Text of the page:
In-silico fragment analysis

Harry Mangalam mangalam at
Fri Sep 17 17:02:10 EST 1999

tacg will do up to several thousand patterns at a time, including all
combinations (if you have the memory).

I've already written a pseudo AFLP analysis routine for it as well:
from the (spare) docs:

-x {Label(=),Label..(,C)} selects SPECIFIC REs (<=15) from the REBASE file;
               If '=' is appended to 1 RE Label, it will 'tag' that RE for
               Hookey analysis.  See man page for details.  If ',C' is
               appended to a list of >1 Labels, requests a multiple digest, 
               enabling output of both Sites and Fragments of the combined 
               results.  If '=' is used, only tagged fragments will be
               (in both order-of-sequence and sorted-by-size).

The bit you might be interested in is the 'Hookey' analysis (named for John
Hookey, who initially requested it).  He was using it for mapping short
bits of a bacterial genome in an AFLP-like way (I believe).

What this allows you to do is 'tag' one RE (say a 6- or 8-cutter) and then
use another 4- cutter to free it, allowing the tagged fragment to be

so ... -x 'HindIII=,MboI,C'  will show only those fragments that has a
HindIII site on one end (or both ends) and an MboI site on the other end.

I also modified my gel simulation routine so that you can now 'blow up' a
section of the gel to get a better view of the bit you're interested in.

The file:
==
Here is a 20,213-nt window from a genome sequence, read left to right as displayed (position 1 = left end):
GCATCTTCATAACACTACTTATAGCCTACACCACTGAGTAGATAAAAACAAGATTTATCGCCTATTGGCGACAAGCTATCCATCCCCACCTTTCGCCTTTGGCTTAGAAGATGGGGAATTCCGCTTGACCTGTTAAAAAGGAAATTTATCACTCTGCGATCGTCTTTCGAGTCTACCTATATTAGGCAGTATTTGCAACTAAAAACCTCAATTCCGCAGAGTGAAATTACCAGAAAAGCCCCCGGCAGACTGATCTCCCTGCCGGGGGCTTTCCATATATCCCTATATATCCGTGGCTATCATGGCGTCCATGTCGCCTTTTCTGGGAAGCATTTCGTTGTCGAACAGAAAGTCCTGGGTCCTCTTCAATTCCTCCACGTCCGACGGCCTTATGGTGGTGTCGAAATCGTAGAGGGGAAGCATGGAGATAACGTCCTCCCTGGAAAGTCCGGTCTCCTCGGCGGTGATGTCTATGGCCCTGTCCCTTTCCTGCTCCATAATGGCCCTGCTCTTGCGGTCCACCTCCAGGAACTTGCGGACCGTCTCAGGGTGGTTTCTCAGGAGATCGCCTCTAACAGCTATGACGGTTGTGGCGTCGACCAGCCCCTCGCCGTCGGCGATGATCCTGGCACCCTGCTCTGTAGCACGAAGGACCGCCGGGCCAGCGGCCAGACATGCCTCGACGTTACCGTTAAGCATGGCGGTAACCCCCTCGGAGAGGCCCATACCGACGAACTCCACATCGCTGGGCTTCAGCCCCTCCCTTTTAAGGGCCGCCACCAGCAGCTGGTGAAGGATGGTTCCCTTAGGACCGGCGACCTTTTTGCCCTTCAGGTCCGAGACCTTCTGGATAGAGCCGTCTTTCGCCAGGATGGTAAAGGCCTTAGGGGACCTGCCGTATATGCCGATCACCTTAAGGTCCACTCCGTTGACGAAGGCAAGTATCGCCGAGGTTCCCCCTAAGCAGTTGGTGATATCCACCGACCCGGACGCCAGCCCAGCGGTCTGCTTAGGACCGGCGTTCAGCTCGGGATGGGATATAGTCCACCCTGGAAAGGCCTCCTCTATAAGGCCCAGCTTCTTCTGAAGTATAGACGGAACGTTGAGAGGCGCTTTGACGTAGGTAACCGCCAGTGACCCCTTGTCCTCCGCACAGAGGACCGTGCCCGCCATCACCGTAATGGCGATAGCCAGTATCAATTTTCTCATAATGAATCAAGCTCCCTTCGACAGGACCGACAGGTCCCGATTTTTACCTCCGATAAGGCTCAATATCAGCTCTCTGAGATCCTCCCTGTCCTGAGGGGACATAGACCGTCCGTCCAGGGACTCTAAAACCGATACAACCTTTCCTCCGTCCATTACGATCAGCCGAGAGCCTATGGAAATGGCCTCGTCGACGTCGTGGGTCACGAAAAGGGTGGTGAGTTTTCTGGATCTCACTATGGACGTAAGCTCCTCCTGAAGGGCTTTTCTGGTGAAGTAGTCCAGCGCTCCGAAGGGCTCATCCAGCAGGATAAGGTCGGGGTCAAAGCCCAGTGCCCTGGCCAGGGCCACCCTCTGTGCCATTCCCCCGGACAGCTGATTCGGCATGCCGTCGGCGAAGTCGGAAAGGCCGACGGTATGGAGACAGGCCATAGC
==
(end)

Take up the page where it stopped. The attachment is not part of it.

It's pretty crude (only section by decades (10, 100, 1000, etc bps ) but
it's better than nothing.

Give me shout by email or phone if you're interested.

There's a web interface to the old version at:

(but I believe it's restricted to 500,000 characters of input (as I don't
want people throwing MBs at my poor little PC), but it handles up as much
DNA as you have memory for (it'll do several MB on a Linux PC with 32MB
RAM.  This one does not provide access to the Hookey routine, but it does
do a lot of other useful stuff.

and the new version will be out for beta in a matter of a week or so.  If
you want to try a working, but pretty grungy version of the new one, let me

Best Wishes

Scott Handley wrote:
> Does anyone have any suggestions for software packages that can find all
> possible restriction sites in a genome (~2 Mb) for two different
> restriction enzymes?  I want to be able to build a list of fragment
> sizes that would be generated by a double digestion and then be able to
> pick those fragments.  This is analagous to a software AFLP protocol.  I
> know Lasergene and MacVector have been used to do this, but if there is
> something else I would be interested.


Harry J Mangalam -- (949) 856 2847 -- mangalam at

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